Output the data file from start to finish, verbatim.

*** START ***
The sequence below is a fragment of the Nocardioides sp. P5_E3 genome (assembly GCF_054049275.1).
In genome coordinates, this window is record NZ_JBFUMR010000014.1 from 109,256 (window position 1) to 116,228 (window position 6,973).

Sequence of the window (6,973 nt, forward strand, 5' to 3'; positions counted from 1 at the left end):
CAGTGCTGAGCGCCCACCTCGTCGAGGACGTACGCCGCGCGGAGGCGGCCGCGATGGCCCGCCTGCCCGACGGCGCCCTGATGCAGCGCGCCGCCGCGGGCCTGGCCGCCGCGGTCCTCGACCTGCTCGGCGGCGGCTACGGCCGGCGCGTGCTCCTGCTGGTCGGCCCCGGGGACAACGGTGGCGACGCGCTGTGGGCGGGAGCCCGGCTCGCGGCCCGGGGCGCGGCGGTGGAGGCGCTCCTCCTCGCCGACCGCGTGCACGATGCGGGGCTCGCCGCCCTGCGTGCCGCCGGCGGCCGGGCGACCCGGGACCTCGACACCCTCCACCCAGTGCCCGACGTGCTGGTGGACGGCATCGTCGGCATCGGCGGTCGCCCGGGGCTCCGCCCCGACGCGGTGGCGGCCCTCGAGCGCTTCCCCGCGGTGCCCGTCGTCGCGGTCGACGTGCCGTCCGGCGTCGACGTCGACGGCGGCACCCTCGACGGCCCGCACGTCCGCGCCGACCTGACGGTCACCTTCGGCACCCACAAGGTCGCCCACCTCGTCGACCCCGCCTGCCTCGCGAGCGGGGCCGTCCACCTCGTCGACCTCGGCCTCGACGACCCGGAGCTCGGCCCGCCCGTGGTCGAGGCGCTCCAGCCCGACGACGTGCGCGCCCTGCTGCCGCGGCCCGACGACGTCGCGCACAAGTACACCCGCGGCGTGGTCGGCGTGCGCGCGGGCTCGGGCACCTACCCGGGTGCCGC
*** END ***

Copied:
The sequence below is a fragment of the Nocardioides sp. P5_E3 genome (assembly GCF_054049275.1).
In genome coordinates, this window is record NZ_JBFUMR010000014.1 from 109,256 (window position 1) to 116,228 (window position 6,973).

Sequence of the window (6,973 nt, forward strand, 5' to 3'; positions counted from 1 at the left end):
CAGTGCTGAGCGCCCACCTCGTCGAGGACGTACGCCGCGCGGAGGCGGCCGCGATGGCCCGCCTGCCCGACGGCGCCCTGATGCAGCGCGCCGCCGCGGGCCTGGCCGCCGCGGTCCTCGACCTGCTCGGCGGCGGCTACGGCCGGCGCGTGCTCCTGCTGGTCGGCCCCGGGGACAACGGTGGCGACGCGCTGTGGGCGGGAGCCCGGCTCGCGGCCCGGGGCGCGGCGGTGGAGGCGCTCCTCCTCGCCGACCGCGTGCACGATGCGGGGCTCGCCGCCCTGCGTGCCGCCGGCGGCCGGGCGACCCGGGACCTCGACACCCTCCACCCAGTGCCCGACGTGCTGGTGGACGGCATCGTCGGCATCGGCGGTCGCCCGGGGCTCCGCCCCGACGCGGTGGCGGCCCTCGAGCGCTTCCCCGCGGTGCCCGTCGTCGCGGTCGACGTGCCGTCCGGCGTCGACGTCGACGGCGGCACCCTCGACGGCCCGCACGTCCGCGCCGACCTGACGGTCACCTTCGGCACCCACAAGGTCGCCCACCTCGTCGACCCCGCCTGCCTCGCGAGCGGGGCCGTCCACCTCGTCGACCTCGGCCTCGACGACCCGGAGCTCGGCCCGCCCGTGGTCGAGGCGCTCCAGCCCGACGACGTGCGCGCCCTGCTGCCGCGGCCCGACGACGTCGCGCACAAGTACACCCGCGGCGTGGTCGGCGTGCGCGCGGGCTCGGGCACCTACCCGGGTGCCGC